I like the fact that there are different levels, level of staff participating in [the Governance Council], because we see the different perspectives. I like the fact that there is that democracy where people have that freedom of speech and, and each idea is respected. -Co-located partner
Others noted that there was still a power dynamic between the Health Department and partners. One interviewee questioned whether the Governance Council had a leadership role or an advisory role, noting, “Ultimately the Department of Health is really in charge.” Other comments spoke to the challenges presented by the bureaucracy inherent in working with large governmental agencies.
Working with any government agency takes a really long time to get anything done and I don't think the intention is not to be transparent but it's very difficult to plan around things that seem like they may be happening someday. – Co-located partner
Action Center staff recognized the need for the Health Department to work with partners—including partners outside of the building—to be effective.
I think it is really important that we realize that there's a limitation even to the strengths of…an organization this big—that we cannot do it alone, we have to collaborate. -Action Center Staff
Action Center staff also spoke about the need for respect and humility as the host for the Action Center. They expressed a desire to set collective goals and to be informed by community expertise.
Well, I hope…to have the larger vision of what we want to accomplish and to continue pushing all the organizations along towards that larger goal. And that goal is not necessarily a DOHMH goal. I think the goal is larger… Some of these organizations that have been doing their work… for quite some time, they've done a great job at it…they've been addressing [their goals] in a fantastic way. So, it's not necessarily to say that DOHMH has a large overarching goal that supersedes anybody else’s, but how can all of our goals be melded into one, so we have a common vision and a common goal. -Action Center Staff
We can chart a path forward and make sure that you guys [community organizations/representatives] are providing input because we look to you as experts of the community. -Action Center Staff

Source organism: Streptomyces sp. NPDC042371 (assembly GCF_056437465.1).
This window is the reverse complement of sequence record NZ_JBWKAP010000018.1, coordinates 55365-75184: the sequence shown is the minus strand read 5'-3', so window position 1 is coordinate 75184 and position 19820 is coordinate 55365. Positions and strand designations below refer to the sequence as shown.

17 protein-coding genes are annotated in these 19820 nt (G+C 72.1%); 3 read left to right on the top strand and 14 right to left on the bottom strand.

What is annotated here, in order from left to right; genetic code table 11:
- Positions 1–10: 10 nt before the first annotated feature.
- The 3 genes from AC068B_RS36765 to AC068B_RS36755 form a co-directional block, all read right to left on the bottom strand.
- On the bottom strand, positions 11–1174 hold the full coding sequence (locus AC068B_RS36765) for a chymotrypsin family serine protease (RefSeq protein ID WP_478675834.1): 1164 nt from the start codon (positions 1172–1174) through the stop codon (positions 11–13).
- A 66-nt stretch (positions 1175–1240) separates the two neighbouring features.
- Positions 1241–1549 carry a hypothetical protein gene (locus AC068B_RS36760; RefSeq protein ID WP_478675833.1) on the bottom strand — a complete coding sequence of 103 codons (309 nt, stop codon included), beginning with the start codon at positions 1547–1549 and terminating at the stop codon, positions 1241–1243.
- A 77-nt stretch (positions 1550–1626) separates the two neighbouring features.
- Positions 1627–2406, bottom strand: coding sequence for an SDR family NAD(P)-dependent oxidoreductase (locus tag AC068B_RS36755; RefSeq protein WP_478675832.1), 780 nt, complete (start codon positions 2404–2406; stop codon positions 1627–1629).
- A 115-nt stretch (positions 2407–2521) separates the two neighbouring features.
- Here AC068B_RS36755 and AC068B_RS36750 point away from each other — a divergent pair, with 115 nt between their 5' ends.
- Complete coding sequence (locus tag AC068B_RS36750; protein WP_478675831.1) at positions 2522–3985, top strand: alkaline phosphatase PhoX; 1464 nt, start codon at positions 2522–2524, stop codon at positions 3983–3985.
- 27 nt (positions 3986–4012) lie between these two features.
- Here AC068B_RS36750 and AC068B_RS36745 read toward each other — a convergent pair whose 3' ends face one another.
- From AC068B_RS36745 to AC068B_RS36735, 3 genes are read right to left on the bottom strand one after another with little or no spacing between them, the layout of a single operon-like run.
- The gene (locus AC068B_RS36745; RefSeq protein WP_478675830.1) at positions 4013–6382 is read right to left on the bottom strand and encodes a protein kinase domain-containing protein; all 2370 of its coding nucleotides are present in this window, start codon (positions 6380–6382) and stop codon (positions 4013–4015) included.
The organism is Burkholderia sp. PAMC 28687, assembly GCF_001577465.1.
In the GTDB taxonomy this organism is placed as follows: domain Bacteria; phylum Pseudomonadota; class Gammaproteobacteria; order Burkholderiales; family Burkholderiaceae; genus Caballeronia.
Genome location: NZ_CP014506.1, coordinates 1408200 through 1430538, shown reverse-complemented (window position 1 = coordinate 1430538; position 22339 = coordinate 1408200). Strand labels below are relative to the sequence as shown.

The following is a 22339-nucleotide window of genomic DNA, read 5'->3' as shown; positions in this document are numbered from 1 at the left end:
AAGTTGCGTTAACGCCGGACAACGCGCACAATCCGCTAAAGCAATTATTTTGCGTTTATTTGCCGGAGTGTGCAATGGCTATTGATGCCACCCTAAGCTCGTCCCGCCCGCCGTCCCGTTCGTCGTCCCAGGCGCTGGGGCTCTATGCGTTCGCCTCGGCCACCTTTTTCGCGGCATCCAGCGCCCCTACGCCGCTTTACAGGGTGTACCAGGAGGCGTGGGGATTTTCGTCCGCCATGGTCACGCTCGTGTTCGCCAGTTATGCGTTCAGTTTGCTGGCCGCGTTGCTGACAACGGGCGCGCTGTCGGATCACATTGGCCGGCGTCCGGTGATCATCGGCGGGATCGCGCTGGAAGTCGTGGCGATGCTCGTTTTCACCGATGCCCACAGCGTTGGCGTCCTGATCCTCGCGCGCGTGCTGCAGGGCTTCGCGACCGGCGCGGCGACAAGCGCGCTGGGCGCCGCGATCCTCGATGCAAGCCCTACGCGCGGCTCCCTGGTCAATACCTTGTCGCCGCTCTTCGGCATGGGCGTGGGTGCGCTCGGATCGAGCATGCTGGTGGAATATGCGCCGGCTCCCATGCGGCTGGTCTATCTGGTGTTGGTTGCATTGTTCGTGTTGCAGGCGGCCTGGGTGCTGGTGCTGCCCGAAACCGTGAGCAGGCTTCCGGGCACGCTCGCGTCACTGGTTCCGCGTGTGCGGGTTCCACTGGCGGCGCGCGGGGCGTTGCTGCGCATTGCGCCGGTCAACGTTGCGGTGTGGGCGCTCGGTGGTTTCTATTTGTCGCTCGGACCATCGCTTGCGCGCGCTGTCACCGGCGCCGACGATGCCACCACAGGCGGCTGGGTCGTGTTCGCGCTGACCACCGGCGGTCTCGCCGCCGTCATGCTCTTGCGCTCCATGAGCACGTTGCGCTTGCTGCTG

There's a benefit to seeing how a lot of organizations that have been in the community, how they worked with those clientele, with those community residents. So there's a lot that we can learn from our community partners. -Action Center Staff
Governance Council meetings were seen as a critical avenue for ensuring open communication between the Health Department and partners.
Those meetings are going to be really important. … You just want people to be able to say what's really happening, right? Like going forward, you want people to be able to like actually openly share any concerns they have and not feel like they're going to be, you know, in trouble or get their head bit off or something if they like share that there's a problem. -Co-located Partner
We are working better together by having these monthly meetings where we get to discuss things that are working well, not working well and new things that are coming…My expectation is that it becomes a place where conflict gets resolved if there's any, that it becomes a trust, trustworthy kind of place or body to address difficult or challenging situations. -Action Center staff
In this paper, we describe a health department-led place-based intervention which uses a health equity approach and we share early experiences from the East Harlem Action Center. Governance Council members in East Harlem agreed on the importance of collaboration for the Action Center and on the benefit of being both community based and responsive to community needs. Interviewees also recognized the complex dynamic of a large city agency serving as the backbone for the Action Center while simultaneously aiming to establish more equitable and responsive relationships with partners. Co-located partners noted that the Action Center represented a new type of relationship with the Health Department, while staff discussed working with partners to set collective goals and highlighted the importance of community expertise and input. This perspective aligns with the Action Centers’ goal of establishing new ways for organizations and residents to shape the Health Department’s neighborhood work. Taken together, these findings demonstrate that Governance Council members’ expectations and hopes for the East Harlem Action Center were consistent with the overall vision and model for Action Centers, which may facilitate implementation. As these partnerships deepen, they will be key for collective efforts to affect upstream policy and systems change.